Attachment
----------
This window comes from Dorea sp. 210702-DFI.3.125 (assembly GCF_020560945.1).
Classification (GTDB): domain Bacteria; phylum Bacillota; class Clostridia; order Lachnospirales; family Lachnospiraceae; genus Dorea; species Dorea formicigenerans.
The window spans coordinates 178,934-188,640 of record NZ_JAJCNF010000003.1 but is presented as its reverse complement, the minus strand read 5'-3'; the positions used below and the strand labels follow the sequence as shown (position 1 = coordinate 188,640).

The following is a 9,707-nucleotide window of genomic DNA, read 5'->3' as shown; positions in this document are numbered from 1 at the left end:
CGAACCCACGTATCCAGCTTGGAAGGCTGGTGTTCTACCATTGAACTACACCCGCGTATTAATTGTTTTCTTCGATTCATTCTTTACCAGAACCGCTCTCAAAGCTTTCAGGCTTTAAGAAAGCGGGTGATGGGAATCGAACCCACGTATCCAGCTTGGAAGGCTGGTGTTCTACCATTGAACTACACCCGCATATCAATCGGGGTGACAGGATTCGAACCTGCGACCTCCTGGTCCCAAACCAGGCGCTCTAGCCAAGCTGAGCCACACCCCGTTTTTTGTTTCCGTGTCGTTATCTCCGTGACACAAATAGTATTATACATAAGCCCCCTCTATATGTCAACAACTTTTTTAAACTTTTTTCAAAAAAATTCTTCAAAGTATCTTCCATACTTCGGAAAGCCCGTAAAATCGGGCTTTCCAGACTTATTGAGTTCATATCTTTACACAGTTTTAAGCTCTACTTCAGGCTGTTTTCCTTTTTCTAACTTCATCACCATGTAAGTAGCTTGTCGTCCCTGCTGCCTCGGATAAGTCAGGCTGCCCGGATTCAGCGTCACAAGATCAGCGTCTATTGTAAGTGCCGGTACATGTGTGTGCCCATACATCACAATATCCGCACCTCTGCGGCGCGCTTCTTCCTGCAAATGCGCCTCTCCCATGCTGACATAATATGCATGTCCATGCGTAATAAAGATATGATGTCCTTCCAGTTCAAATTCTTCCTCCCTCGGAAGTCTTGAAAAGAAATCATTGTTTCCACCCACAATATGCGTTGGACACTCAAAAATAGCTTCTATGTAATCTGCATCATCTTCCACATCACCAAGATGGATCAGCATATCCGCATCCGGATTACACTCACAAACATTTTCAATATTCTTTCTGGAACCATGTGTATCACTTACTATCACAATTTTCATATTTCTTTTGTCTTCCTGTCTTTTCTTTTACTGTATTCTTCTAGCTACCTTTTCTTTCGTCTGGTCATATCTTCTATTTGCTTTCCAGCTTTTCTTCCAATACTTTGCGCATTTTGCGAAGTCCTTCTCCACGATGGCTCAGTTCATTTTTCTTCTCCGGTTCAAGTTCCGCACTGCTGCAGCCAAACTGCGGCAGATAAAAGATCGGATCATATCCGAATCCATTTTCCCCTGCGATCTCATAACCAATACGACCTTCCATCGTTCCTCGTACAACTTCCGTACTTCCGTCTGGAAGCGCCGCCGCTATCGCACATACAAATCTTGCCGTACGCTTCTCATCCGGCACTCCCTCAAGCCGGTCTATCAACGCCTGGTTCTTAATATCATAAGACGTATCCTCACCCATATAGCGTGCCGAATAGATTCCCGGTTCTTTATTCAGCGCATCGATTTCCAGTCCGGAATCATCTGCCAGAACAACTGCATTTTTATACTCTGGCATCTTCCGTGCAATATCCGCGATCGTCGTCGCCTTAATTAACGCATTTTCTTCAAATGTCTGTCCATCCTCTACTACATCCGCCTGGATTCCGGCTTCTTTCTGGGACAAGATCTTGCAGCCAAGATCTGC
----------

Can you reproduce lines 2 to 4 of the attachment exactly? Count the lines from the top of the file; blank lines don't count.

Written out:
Classification (GTDB): domain Bacteria; phylum Bacillota; class Clostridia; order Lachnospirales; family Lachnospiraceae; genus Dorea; species Dorea formicigenerans.
The window spans coordinates 178,934-188,640 of record NZ_JAJCNF010000003.1 but is presented as its reverse complement, the minus strand read 5'-3'; the positions used below and the strand labels follow the sequence as shown (position 1 = coordinate 188,640).

The following is a 9,707-nucleotide window of genomic DNA, read 5'->3' as shown; positions in this document are numbered from 1 at the left end: